Literary Interpretation Of Ecclesiastes: Vows and Self-Promises
Verse 5: New light on old ideas
Making serious vows or self-promises and not continuing to persevere on them can eventually have the affect of losing trust and faith in yourself, creating inertia and stagnation on all levels. In this verse, we see the wisdom of this in one of the books of old.
I like writing about Ecclesiastes for its universal wisdom that can be seen as religious, non-religious, or even akin to teachings from Zen Buddhism and beyond. Here in verse 5, I will offer a simple analysis of a few lines that bear repeating. First, the verses, then the commentary, as usual:
[[Do not be rash with your mouth,
And let not your heart utter anything hastily before God.
For God is in heaven, and you on earth;
Therefore let your words be few.
For a dream comes through much activity,
And a fool's voice is known by his many words.
When you make a vow to God, do not delay to pay it;
For he has no pleasure in fools.
Pay what you have vowed.
It is better not to vow than to vow and not pay.]]
How many people have made New Year's resolutions and not followed through? How many times have you come to a decision, often after pain and suffering, and vowed to change old habits, take on new projects, or finally chase after your dreams, only to think differently a few days later? It's important to show the universe, God, your deepest self, your biological conditioning -whatever you want to call it --that you are serious about your intent, about your shift into the next phase of your growth and your dreams. Spiritual writer Caroline Myss has pointed out that after a new awakening or a desire for a new practice or way of life that "you will be tested." Most folks don't like to think of a God or a cosmos that evaluates your level of commitment like a perfectionist parent, but it doesn't have to be something fantastic or superstitious --the test and the judge could actually be yourself.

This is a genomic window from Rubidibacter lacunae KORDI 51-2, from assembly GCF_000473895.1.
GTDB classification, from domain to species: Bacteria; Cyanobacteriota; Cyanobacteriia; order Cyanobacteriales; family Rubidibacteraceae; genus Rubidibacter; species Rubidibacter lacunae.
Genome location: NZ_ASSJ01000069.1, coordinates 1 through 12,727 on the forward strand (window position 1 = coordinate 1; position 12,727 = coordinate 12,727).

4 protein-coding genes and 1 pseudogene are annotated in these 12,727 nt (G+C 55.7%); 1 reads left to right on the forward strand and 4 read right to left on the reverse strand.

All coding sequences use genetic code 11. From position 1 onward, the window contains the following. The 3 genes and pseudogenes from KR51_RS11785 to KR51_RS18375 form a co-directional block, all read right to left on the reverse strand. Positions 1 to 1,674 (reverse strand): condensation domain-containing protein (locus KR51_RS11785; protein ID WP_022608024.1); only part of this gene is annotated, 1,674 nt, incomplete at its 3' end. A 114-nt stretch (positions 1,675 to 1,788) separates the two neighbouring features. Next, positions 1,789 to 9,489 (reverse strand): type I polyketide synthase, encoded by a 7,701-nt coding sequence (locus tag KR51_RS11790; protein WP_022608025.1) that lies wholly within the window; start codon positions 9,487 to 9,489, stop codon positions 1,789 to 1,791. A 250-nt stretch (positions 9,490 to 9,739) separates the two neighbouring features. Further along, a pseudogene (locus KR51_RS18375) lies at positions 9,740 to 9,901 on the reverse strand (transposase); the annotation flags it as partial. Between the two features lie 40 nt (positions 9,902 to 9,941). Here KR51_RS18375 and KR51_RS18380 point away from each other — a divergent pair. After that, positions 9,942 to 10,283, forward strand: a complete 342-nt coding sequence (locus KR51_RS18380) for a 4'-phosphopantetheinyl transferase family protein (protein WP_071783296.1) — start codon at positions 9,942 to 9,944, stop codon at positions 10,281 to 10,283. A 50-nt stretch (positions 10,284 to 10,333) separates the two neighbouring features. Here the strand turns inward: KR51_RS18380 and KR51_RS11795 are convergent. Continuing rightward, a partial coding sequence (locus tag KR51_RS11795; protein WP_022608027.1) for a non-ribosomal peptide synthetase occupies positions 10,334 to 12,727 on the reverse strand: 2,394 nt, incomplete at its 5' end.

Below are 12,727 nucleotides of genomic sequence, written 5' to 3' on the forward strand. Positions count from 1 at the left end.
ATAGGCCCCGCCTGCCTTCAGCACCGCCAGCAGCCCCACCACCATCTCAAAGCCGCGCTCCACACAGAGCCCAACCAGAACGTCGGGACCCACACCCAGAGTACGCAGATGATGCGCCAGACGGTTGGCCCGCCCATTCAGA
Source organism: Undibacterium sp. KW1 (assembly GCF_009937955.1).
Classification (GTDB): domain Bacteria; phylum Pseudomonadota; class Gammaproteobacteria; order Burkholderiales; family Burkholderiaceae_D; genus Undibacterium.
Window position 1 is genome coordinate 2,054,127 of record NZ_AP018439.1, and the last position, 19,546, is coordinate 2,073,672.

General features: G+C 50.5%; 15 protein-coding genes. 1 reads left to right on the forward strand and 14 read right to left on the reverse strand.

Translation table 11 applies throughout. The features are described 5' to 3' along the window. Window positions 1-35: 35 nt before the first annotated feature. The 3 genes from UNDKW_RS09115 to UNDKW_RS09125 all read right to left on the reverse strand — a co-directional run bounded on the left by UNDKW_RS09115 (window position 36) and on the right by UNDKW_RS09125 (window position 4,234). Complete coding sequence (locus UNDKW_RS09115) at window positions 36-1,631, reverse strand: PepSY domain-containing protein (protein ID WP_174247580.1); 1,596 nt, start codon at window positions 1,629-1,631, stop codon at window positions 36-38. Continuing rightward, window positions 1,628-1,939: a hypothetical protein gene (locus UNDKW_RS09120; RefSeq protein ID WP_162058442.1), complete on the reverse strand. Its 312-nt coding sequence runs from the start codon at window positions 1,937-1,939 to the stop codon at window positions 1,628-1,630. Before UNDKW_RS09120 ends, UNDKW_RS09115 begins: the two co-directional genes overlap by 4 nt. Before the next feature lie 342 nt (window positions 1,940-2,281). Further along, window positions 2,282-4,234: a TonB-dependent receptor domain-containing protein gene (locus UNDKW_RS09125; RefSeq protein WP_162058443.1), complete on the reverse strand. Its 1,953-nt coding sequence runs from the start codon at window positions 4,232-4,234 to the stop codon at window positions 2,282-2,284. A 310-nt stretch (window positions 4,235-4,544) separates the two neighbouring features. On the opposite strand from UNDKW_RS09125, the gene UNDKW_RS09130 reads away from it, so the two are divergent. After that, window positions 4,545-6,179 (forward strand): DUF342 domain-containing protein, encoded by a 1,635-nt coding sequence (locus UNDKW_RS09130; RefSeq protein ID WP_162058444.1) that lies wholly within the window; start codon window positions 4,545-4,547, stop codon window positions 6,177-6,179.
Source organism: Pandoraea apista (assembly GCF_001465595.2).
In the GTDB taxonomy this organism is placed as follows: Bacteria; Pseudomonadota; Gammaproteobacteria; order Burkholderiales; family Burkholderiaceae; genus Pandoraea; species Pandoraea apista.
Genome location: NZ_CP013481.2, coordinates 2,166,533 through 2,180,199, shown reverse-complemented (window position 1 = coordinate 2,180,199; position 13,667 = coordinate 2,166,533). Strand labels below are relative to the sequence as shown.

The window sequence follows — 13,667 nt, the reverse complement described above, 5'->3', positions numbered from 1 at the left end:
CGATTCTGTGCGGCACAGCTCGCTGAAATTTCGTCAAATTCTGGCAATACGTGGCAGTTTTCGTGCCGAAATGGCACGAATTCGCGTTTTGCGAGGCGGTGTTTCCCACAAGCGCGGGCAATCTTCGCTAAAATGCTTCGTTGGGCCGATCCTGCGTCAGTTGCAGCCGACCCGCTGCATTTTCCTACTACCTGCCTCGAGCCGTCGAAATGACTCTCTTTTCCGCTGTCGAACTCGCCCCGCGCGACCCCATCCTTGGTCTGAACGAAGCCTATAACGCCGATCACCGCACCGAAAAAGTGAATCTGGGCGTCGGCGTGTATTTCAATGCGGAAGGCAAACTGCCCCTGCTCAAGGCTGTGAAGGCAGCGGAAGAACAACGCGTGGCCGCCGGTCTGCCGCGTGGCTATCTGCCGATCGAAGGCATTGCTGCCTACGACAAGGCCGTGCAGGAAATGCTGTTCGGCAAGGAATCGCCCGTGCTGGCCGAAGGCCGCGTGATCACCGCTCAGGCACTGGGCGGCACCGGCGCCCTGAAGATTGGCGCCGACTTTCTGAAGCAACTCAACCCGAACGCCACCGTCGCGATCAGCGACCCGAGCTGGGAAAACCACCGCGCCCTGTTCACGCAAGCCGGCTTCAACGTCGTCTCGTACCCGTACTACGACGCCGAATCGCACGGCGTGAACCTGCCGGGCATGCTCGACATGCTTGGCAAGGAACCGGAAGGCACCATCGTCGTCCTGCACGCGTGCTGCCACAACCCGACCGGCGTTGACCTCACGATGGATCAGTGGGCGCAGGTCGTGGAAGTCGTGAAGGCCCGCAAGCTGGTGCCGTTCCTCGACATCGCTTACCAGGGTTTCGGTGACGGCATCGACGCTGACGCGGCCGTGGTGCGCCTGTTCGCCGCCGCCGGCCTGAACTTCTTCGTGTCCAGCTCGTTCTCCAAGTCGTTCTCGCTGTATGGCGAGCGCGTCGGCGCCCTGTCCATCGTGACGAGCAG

Making a vow is not a deep flexing of the will in one moment, nor is it even a thought or a prayerful feeling: a vow is the first action in a series of actions. The vow is strengthened by each successive action. Buddhism and modern bio-psychology both have teachings and studies that the more an action is done, the easier it becomes to do it and the stronger it begins to work. Think of a vow as a living thing that needs to be nourished with continued action. This is what is meant by "For a dream comes through much activity." And it's also why "it's better not to vow than to vow and not pay (act continuously in accord with your intent.)"
The good news, though, is that it just takes regularity, taking actions - usually only once a day -to show the heavens and yourself that you are serious. Don't expect results from the outside to come instantly, but don't be completely surprised when they do, either. A vow is not strong if your actions depend on getting good, quick results all the time. In fact what the "test" often becomes is whether you can continue and persevere in the face of bad luck and undesired outcomes. This perseverance, though, is an investment, paid in regular actions, that strengthens that assets of the vow itself. As the vow becomes stronger, the resistance of the inertia against it will lessen, as if it's a snowball becoming too big for any opposition, too powerful not to succeed. Finally, you pass the test. Your dreams are here.